Three hunters in the Chugach Mountains were rescued early Thursday after they were caught in an avalanche in the Hunter Creek valley, Alaska State Troopers said.
The three were hunting Dall sheep Wednesday and traversing a ridge on foot at an elevation of about 5,500 feet when the avalanche occurred, said public affairs specialist Dana Rosso of the Joint Force Headquarters and Alaska National Guard. Hunter Creek is south of the Knik River in the Chugach Mountains northeast of Anchorage.
The group was believed to have triggered the avalanche, troopers spokesman Austin McDaniel said. There were winds gusting up to 50 mph and lots of fresh snow had fallen in the area in recent days, Rosso wrote in an email.
The men slid about 300 to 500 yards and one man was carried over a 10- to 15-foot ledge, Rosso said.
One of the men was buried 2 feet in the snow, head first, and was dug out by the other two men, Rosso said. The group was not carrying any avalanche safety equipment, Rosso said. The man who was buried suffered cold-weather injuries, and another man had a dislocated shoulder, according to a statement from the Alaska Army National Guard.
The hunter’s names were not released.
The men used a satellite communications device to call for help just after 9 p.m. Troopers’ aircraft are not equipped to handle nighttime rescues, so the Alaska Army National Guard was called to help, McDaniel said.
A UH-60L Black Hawk helicopter left Joint Base Elmendorf-Richardson around 11 p.m. for the short flight to the scene, the Guard said.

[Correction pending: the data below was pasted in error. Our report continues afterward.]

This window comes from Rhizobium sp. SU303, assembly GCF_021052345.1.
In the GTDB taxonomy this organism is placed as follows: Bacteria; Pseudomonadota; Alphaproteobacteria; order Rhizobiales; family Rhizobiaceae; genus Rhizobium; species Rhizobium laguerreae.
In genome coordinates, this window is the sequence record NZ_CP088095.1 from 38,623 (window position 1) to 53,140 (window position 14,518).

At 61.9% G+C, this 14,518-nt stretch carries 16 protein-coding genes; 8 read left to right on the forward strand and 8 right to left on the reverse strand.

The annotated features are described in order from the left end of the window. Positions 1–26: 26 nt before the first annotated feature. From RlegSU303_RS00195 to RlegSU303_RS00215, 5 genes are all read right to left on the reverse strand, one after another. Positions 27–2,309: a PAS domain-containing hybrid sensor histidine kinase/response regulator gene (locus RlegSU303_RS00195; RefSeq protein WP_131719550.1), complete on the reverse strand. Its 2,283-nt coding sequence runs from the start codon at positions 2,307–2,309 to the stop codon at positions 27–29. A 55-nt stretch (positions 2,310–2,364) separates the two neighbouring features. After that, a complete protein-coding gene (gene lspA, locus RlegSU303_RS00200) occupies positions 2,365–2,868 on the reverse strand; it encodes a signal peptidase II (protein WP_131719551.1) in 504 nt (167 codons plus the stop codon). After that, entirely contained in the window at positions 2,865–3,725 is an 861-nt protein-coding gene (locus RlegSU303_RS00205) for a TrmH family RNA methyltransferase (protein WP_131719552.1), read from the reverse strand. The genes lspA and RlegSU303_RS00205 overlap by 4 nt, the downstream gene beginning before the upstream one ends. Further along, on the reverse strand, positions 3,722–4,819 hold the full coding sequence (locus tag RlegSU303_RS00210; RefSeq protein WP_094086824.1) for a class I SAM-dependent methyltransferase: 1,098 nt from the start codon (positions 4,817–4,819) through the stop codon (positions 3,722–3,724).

“They were able to move about 100 yards down to a flat area where the helicopter could land,” Lt. Col. Michele Edwards said in a statement.
The hunters used their headlamps to signal their location to the helicopter crew, Edwards said.
At around 12:15 a.m. Thursday, the hunters were transported to Providence Alaska Medical Center in Anchorage, according to troopers.
The early season snowfall this year means that avalanche season has already arrived, said Wendy Wagner, director of the Chugach National Forest Avalanche Center.
“If there’s enough snow to make the slope mostly white, there’s enough snow for it to avalanche,” Wagner said. “You actually don’t need very much snow to have an avalanche — there have been incidents where only 6 inches of snow on the ground has caused bad outcomes for hikers, in particular.”
There is currently snow throughout much of the Chugach range and Wagner said avalanche danger increases significantly when there are changes to the weather, like rain, snow or increased winds. Weather patterns appear to be unstable throughout the next week, so Wagner stressed that it’s important to check conditions before heading into the mountains.
Wagner recommended that anyone without avalanche safety training should avoid avalanche terrain, which includes any slopes steeper than 30 degrees and spaces under those slopes.
A woman triggered an avalanche and was carried and partially buried Wednesday while hiking back to the Crow Pass trailhead near Girdwood after staying overnight at a public use cabin, according to a report on the avalanche center’s website. The woman’s partner was able to dig her out of the snow and she was not injured, the report said.